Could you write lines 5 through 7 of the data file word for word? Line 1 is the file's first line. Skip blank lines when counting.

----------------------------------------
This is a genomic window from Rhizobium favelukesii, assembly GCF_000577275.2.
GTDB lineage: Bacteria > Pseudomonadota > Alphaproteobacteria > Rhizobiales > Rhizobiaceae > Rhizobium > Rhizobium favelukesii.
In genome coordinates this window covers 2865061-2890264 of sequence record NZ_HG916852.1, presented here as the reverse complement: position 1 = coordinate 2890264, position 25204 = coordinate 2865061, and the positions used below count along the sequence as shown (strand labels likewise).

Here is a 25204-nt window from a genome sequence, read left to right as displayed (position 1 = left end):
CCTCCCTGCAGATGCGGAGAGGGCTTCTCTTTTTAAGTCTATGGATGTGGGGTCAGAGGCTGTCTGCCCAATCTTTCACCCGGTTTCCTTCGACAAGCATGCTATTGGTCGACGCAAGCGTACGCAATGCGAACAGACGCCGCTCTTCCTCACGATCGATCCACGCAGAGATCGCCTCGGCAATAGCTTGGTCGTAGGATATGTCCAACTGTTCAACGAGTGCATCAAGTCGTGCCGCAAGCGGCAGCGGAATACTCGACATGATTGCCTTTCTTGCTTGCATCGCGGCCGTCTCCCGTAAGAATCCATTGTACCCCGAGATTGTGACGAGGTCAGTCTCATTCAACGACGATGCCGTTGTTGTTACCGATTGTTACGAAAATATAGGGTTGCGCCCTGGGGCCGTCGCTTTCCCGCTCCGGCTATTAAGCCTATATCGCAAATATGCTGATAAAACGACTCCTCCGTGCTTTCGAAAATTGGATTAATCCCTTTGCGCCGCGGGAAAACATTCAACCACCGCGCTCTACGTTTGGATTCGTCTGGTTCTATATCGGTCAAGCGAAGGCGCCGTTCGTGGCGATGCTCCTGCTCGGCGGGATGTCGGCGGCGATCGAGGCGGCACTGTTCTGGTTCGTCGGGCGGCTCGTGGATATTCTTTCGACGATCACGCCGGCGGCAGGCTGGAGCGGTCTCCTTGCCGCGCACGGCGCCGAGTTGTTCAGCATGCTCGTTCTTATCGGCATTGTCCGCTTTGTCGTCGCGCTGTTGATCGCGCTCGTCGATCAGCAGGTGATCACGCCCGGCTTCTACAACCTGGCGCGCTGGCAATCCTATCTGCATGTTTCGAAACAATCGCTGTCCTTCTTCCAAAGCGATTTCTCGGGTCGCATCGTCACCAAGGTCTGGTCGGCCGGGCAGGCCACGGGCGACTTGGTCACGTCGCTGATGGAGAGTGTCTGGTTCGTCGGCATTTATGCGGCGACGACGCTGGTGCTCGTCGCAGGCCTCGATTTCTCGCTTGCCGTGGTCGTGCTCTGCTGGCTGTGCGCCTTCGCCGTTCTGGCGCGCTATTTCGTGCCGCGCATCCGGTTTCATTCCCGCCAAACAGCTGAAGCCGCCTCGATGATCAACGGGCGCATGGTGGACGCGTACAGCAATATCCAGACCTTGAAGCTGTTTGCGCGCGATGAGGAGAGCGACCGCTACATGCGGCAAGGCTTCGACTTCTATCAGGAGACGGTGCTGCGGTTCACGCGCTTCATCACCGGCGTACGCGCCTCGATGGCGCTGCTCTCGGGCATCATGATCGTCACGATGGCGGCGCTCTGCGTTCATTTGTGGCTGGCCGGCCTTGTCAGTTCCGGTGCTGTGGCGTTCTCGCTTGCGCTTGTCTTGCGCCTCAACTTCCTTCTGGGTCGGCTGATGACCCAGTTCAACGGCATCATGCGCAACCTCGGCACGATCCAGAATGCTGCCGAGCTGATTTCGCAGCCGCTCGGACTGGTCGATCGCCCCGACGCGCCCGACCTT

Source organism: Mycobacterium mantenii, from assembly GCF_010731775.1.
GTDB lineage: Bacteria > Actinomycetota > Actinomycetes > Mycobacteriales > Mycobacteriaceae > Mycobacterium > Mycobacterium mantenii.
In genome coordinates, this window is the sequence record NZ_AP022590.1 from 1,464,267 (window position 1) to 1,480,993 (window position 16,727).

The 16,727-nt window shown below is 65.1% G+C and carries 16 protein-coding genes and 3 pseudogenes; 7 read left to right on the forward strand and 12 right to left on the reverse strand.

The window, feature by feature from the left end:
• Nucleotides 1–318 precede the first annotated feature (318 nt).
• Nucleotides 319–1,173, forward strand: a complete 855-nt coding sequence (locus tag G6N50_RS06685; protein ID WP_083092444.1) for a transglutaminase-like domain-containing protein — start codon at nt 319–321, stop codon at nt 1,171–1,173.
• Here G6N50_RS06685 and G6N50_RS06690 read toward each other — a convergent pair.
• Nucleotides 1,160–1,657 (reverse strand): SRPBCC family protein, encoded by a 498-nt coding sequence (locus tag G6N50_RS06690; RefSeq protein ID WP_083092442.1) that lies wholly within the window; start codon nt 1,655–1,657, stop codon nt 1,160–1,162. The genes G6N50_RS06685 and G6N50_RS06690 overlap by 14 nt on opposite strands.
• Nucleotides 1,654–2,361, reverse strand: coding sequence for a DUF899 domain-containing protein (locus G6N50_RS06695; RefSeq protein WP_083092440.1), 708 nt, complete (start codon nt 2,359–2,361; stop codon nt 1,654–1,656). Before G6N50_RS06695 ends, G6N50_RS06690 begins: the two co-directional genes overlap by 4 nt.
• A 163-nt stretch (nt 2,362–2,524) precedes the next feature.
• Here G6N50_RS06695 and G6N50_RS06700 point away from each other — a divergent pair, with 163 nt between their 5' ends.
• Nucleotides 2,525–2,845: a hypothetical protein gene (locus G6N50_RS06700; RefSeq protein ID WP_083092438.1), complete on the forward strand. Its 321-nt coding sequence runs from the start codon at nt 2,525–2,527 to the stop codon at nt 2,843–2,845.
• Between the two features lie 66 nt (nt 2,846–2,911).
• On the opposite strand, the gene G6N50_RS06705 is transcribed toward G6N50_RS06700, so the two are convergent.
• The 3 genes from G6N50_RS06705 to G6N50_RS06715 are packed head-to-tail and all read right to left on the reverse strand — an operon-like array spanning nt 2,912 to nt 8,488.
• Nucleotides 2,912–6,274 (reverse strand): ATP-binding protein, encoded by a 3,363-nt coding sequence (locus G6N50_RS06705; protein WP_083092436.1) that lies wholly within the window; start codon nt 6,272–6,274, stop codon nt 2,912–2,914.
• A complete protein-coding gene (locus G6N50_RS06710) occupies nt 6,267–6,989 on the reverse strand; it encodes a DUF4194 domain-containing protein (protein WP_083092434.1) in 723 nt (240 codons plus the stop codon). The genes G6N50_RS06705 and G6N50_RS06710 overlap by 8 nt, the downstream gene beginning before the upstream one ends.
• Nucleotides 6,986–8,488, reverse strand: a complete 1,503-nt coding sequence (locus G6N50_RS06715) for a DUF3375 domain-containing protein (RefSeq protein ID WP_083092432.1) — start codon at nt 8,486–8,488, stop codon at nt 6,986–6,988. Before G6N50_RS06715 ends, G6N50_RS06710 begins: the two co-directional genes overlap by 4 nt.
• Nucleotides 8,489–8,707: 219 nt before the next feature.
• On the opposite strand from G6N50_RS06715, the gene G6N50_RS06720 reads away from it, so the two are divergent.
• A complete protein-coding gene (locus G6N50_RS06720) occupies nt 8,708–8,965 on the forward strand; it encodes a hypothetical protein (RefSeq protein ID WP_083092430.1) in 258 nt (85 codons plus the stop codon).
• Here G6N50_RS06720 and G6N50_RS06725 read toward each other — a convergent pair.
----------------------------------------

CCTCCCTGCAGATGCGGAGAGGGCTTCTCTTTTTAAGTCTATGGATGTGGGGTCAGAGGCTGTCTGCCCAATCTTTCACCCGGTTTCCTTCGACAAGCATGCTATTGGTCGACGCAAGCGTACGCAATGCGAACAGACGCCGCTCTTCCTCACGATCGATCCACGCAGAGATCGCCTCGGCAATAGCTTGGTCGTAGGATATGTCCAACTGTTCAACGAGTGCATCAAGTCGTGCCGCAAGCGGCAGCGGAATACTCGACATGATTGCCTTTCTTGCTTGCATCGCGGCCGTCTCCCGTAAGAATCCATTGTACCCCGAGATTGTGACGAGGTCAGTCTCATTCAACGACGATGCCGTTGTTGTTACCGATTGTTACGAAAATATAGGGTTGCGCCCTGGGGCCGTCGCTTTCCCGCTCCGGCTATTAAGCCTATATCGCAAATATGCTGATAAAACGACTCCTCCGTGCTTTCGAAAATTGGATTAATCCCTTTGCGCCGCGGGAAAACATTCAACCACCGCGCTCTACGTTTGGATTCGTCTGGTTCTATATCGGTCAAGCGAAGGCGCCGTTCGTGGCGATGCTCCTGCTCGGCGGGATGTCGGCGGCGATCGAGGCGGCACTGTTCTGGTTCGTCGGGCGGCTCGTGGATATTCTTTCGACGATCACGCCGGCGGCAGGCTGGAGCGGTCTCCTTGCCGCGCACGGCGCCGAGTTGTTCAGCATGCTCGTTCTTATCGGCATTGTCCGCTTTGTCGTCGCGCTGTTGATCGCGCTCGTCGATCAGCAGGTGATCACGCCCGGCTTCTACAACCTGGCGCGCTGGCAATCCTATCTGCATGTTTCGAAACAATCGCTGTCCTTCTTCCAAAGCGATTTCTCGGGTCGCATCGTCACCAAGGTCTGGTCGGCCGGGCAGGCCACGGGCGACTTGGTCACGTCGCTGATGGAGAGTGTCTGGTTCGTCGGCATTTATGCGGCGACGACGCTGGTGCTCGTCGCAGGCCTCGATTTCTCGCTTGCCGTGGTCGTGCTCTGCTGGCTGTGCGCCTTCGCCGTTCTGGCGCGCTATTTCGTGCCGCGCATCCGGTTTCATTCCCGCCAAACAGCTGAAGCCGCCTCGATGATCAACGGGCGCATGGTGGACGCGTACAGCAATATCCAGACCTTGAAGCTGTTTGCGCGCGATGAGGAGAGCGACCGCTACATGCGGCAAGGCTTCGACTTCTATCAGGAGACGGTGCTGCGGTTCACGCGCTTCATCACCGGCGTACGCGCCTCGATGGCGCTGCTCTCGGGCATCATGATCGTCACGATGGCGGCGCTCTGCGTTCATTTGTGGCTGGCCGGCCTTGTCAGTTCCGGTGCTGTGGCGTTCTCGCTTGCGCTTGTCTTGCGCCTCAACTTCCTTCTGGGTCGGCTGATGACCCAGTTCAACGGCATCATGCGCAACCTCGGCACGATCCAGAATGCTGCCGAGCTGATTTCGCAGCCGCTCGGACTGGTCGATCGCCCCGACGCGCCCGACCTT

Source organism: Mycobacterium mantenii, from assembly GCF_010731775.1.
GTDB lineage: Bacteria > Actinomycetota > Actinomycetes > Mycobacteriales > Mycobacteriaceae > Mycobacterium > Mycobacterium mantenii.